Butch Siegrist sourly. "If they're wimmin, yuh can't even give a cuss

without lookin' first to see if they're near enough to hear."



Stratton made a mental resolution that if anything of that sort came up,

he would do his best to duck the job of playing cicerone to Miss Stella

Manning, attractive as she was. So far his bluff seemed to have worked,

but with a mind so entirely blank of the slightest detail of their

acquaintance, he knew that at any moment the most casual remark might

serve to rouse her suspicion.



Fortunately, his desire to remain in the background was abetted by Tex

Lynch. Whether or not the foreman wanted to keep him away from the

ranch-owner's friends as well as from Miss Thorne herself, Buck could not

quite determine. But while the fence-repairing progressed, Stratton was

never by any chance detailed to other duties which might keep him in the

neighborhood of the ranch-house, and on the one occasion when Miss Thorne

and her guests rode out to where the men were working, Lynch saw to it

that there was no opportunity for anything like private conversation

between them and the object of his solicitude.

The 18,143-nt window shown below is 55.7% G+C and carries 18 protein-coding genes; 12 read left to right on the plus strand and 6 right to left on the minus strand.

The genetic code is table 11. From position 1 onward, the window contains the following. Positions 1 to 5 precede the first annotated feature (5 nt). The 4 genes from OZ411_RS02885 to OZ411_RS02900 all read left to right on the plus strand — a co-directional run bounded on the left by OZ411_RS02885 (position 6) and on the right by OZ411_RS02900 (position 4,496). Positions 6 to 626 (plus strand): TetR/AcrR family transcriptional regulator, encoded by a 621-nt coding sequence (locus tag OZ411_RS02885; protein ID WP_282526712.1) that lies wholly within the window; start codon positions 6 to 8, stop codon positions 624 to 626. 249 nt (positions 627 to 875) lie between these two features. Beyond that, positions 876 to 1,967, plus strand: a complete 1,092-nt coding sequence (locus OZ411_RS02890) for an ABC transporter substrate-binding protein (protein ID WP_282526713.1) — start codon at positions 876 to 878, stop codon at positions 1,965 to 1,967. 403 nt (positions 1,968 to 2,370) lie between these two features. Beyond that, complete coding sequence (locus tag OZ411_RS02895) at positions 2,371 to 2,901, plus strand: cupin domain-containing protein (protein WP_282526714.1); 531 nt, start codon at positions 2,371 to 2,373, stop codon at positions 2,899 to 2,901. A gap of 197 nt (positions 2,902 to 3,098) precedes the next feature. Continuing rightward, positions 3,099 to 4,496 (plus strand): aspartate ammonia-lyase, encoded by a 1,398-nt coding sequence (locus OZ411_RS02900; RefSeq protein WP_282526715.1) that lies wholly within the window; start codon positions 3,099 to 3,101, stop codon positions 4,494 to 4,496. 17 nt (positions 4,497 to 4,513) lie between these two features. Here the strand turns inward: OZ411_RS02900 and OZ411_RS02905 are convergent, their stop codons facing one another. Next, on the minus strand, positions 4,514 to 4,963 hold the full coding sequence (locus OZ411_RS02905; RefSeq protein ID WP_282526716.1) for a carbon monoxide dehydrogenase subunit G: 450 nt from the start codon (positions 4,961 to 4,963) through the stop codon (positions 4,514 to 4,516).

Buck watched his manoeuvering with secret amusement.



"Wouldn't he be wild if he knew he was playing right into my hands?" he

thought.



His face darkened as he glanced thoughtfully at the departing figure of

Miss Manning. She had greeted him warmly and betrayed a very evident

inclination to linger in his vicinity. There had been a slight touch of

pique in her treatment of Lynch, who hung around so persistently.



"I wish to thunder I had an idea of how much she knows," he muttered. "Did

I act like a brainless idiot when I was--was that way, or not?"



He had asked the same question of the hospital surgeon and got an

unsatisfactory answer. It all depended, the doctor told him

non-committally. He might easily have shown evidences of lost memory; on

the other hand, it was quite possible, especially with chance

acquaintances, that his manner had been entirely normal.



There was nothing to be gained, however, by racking his brain for